News West Edition

Inglewood seeks futuristic rapid transit system

INGLEWOOD — Mayor James Butts Jr. and City Councilman Ralph L. Franklin are pushing forward an initiative to improve public transportation within the city.

The two elected officials have asked the South Bay Cities Council of Governments, a joint powers group comprised of different cities in the South Bay area, to incorporate an automated transit network (ATN) into the regional public transportation plan.

The city would like its ATN plan included in the council of government’s list of transit and highway projects that will be part of the long-range plan for the Metropolitan Transportation Authority (Metro) for possible funding from the Federal Transportation Administration.

“Inglewood is in need of a ‘last-mile system’ that brings mass transit passengers from the train station to our entertainment district,” Butts said. “The system needs to be a shuttle service or preferably an elevated pod system. A last-mile system connects the transit station with a major entertainment or retail center within one mile of the station.”

Butts wants the ATN to link with the Expo Light light rail system to provide public transportation to the city’s planned entertainment district, which would include the Forum and the planned NFL stadium and a performing arts theater.

The South Bay Cities Mobility Matrix specifically includes improvements that address both existing deficiencies in the transportation system as well as anticipated future needs.

“Currently, the exclusive negotiating agreement for the transit-oriented development across the street from the Metro Station at Florence and La Brea is being negotiated with Thomas Saffron & Associates,” Butts said. “In the concept, they propose a trolley as a connector to the city’s new entertainment core. However, a trolley would foul surface street traffic flow plans that the city has perfected over the decades with the Lakers and Hollywood Park race track crowds.”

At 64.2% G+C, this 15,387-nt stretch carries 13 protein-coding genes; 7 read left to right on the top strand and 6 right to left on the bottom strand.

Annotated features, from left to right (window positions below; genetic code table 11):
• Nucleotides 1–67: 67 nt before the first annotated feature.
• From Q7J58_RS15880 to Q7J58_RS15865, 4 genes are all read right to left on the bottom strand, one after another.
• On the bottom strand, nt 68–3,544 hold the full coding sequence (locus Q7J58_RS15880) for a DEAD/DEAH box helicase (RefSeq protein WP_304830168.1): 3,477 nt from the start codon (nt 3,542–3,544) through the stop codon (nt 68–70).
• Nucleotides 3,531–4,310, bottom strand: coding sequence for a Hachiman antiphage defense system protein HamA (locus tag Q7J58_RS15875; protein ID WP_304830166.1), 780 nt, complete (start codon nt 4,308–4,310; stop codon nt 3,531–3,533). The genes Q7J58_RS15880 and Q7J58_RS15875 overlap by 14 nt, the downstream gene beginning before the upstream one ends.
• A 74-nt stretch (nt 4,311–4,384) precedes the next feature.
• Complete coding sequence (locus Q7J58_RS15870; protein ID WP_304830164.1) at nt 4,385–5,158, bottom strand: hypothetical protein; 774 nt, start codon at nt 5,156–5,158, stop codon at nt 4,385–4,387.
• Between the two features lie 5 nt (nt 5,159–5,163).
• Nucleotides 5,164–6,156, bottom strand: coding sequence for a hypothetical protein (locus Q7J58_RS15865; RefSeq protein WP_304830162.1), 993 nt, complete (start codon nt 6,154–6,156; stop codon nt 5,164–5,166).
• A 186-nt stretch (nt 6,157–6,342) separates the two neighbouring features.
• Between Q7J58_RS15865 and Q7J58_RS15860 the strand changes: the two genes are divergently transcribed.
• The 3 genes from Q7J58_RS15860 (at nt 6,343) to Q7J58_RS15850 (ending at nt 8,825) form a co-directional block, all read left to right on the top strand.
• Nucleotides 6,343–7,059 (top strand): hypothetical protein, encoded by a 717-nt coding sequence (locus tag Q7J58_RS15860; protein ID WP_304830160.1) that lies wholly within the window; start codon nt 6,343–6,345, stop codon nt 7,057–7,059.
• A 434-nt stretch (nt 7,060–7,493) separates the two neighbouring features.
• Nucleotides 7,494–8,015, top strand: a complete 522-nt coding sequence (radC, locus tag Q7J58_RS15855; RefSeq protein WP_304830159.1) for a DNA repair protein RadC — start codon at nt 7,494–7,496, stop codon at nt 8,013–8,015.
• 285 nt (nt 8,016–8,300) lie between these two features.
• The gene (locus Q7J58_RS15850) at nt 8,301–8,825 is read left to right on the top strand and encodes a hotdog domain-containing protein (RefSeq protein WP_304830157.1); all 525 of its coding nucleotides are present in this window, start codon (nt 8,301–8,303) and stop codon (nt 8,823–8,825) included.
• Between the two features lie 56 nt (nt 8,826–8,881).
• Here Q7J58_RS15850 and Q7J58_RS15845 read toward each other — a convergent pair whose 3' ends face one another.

Butts is proposing a fixed-route transit system that would loop from the Metro station at Florence and La Brea through Market Street, down La Brea to Century Boulevard and Prairie Avenue with stops along the way.

The route would continue east on Century to Prairie, then north on Prairie with stops at the stadium development and the Forum.

The loop might then turn west on Manchester back to Market Street and loop back northbound to the Metro station.

Financing for the system would come through the Federal Transit Administration’s “small starts” provision with potential contributions from the Hollywood Park Land Company developers.

The objective would be to provide a low- or minimal-cost system to bring mass transportation riders to as many shopping and entertainment corridors as possible within the city.

Riders would have to produce a Metro transit access pass to ride.

Catherine Burke, a former USC professor, whose expertise includes public administration and innovative public transportation has touted what see calls a system of podcars, a new kind of service providing the convenience of an auto without the high costs for gasoline, insurance, maintenance and parking.

Podcars would be used in a personal rapid transit system that would feature driverless vehicles on a guide way with room for one to six seated passengers plus luggage.

The system could provide origin to destination services with no transfer or stops; or service on demand.

Metro’s 2009 long-range transportation plan takes a three-decade look ahead to identify what transportation options best serve the county’s needs and expectations.

It also identifies Metro’s board-adopted public transportation and highway projects, funding forecasts over a 30-year timeframe, multi-modal funding availability, sub-regional needs and project performance measures.

“The immediate plan would likely cost in the range of $10 million dollars to build,” Butts said. “This is only a first look estimate and can change depending upon specifics. As of today, the exact dollar amount has not yet been accessed for Inglewood’s futuristic transportation system.

“It will take five years or more for the mass transit system work to begin because the Metro rail line won’t be operational until then.”